In her two-and-a-half years of chemotherapy, Lizzy Olivan lost and gained a lot. Just 10 years old when she was diagnosed with acute lymphoblastic leukemia (ALL), Lizzy lost her hair. She lost her energy, and had to drop out of the dance competitions she’d been winning since she was four years old.
Some friends behaved unkindly. (“I just have to let that go,” she says now.) But even more friends stepped up.
To help Lizzy and her family, their community in The Dalles held a fundraiser called a “raise and shave.” “You have to raise a certain amount of money, or shave your head,” Lizzy explains. “They made t-shirts for me that said: stay strong, dance on. A girl from dance class raised the money that she needed to, but she still shaved her hair off. So we could be in it together. I told her: if someone tells you you’re not beautiful right now, please know that you are beautiful no matter what.”
Lizzy will always be grateful for the support. Such camaraderie made all the difference. “I learned to stay strong,” she says. “To always believe in myself.”
During her stays at OHSU Doernbecher Children’s Hospital, Lizzy’s care team helped lift her spirits. “They’re super nice there,” she says.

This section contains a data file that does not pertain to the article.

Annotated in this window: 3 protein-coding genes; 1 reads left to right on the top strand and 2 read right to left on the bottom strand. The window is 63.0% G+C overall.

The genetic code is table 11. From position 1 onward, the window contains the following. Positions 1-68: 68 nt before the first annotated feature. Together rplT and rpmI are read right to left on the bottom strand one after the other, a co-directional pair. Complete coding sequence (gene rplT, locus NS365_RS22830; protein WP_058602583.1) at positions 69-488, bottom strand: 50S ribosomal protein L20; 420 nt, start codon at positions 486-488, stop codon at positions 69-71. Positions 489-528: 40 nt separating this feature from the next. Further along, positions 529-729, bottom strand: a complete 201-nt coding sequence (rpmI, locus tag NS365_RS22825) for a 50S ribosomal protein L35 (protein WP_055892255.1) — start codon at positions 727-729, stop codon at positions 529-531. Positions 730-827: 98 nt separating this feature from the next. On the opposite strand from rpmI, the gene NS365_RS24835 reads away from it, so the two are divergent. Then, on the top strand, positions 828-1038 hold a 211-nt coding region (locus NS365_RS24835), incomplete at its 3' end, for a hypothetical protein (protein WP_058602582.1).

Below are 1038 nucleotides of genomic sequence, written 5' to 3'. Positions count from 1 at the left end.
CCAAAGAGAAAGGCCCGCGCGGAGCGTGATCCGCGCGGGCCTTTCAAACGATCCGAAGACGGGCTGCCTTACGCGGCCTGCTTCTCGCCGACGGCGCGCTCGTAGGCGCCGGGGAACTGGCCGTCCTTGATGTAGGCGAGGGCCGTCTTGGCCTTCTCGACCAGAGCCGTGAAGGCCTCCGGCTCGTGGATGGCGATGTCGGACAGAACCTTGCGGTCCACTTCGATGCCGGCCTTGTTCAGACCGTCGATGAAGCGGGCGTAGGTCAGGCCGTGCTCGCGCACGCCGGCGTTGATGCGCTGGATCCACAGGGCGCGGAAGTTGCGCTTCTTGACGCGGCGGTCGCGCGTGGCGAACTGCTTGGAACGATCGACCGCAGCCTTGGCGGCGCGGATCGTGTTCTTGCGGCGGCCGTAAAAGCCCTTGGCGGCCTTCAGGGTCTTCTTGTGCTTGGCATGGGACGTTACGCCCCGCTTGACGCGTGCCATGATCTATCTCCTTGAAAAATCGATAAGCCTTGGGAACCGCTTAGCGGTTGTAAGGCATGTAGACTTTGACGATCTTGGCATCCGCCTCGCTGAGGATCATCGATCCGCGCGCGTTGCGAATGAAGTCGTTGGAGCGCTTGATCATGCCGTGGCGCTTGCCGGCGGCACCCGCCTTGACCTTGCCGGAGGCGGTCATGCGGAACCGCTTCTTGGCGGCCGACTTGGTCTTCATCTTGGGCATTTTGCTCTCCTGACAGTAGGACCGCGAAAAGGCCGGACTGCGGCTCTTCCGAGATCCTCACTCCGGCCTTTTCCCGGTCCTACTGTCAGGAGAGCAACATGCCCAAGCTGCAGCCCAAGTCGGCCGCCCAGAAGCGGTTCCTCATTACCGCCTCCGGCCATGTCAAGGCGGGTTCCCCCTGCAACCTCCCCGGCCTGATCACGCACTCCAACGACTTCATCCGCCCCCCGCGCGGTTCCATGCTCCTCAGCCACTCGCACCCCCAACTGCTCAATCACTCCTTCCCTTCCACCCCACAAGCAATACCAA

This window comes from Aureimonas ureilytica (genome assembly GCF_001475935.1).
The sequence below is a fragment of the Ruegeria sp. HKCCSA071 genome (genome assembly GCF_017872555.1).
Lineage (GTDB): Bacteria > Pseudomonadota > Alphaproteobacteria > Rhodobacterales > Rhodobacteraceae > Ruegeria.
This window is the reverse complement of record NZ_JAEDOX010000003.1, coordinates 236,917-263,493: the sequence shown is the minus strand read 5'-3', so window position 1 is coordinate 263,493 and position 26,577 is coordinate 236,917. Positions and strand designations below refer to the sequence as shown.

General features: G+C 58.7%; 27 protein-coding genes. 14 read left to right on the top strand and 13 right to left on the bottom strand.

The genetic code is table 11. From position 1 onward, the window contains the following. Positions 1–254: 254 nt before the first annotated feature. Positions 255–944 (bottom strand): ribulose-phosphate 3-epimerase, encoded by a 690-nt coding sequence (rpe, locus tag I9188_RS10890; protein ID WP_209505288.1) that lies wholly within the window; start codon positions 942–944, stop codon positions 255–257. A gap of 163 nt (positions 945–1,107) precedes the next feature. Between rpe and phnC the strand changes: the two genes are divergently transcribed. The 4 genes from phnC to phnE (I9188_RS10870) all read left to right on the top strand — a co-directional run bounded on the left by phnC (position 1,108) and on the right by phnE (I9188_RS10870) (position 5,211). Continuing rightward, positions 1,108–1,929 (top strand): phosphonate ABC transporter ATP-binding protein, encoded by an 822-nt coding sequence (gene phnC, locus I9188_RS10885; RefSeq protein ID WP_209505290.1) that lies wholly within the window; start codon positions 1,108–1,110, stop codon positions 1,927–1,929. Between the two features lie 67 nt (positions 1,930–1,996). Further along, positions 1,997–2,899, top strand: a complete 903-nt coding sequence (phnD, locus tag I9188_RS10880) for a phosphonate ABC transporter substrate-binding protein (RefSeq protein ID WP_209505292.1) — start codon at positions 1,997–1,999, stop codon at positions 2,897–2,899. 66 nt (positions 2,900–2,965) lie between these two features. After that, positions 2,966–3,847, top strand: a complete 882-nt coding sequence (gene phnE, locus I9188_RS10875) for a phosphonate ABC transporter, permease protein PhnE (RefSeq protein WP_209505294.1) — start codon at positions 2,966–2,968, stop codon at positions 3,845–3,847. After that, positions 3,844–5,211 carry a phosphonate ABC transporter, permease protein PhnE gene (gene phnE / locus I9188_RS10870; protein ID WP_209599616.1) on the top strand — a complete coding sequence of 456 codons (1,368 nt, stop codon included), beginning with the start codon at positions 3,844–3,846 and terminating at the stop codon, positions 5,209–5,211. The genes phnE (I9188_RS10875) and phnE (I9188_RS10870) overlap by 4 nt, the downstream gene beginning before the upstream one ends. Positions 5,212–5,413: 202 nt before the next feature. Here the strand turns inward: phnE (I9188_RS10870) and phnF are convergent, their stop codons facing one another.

“I would even rather be at the hospital than be at Disney World because they’re so nice there. They make me feel special.”
Now 14 years old, Lizzy is cancer-free and in good health. A high school freshman, she made the cheerleading varsity competition squad and remains an accomplished dancer, competing in jazz and tap. Her favorite subject in school is math.
“My hope is for more cures for more rare cancers. I really want to go into the medical field,” she says. “I’m working on keeping and maintaining my 3.9 GPA so I can attend a good college. I want to do cancer research for children because I really feel there’s not enough.”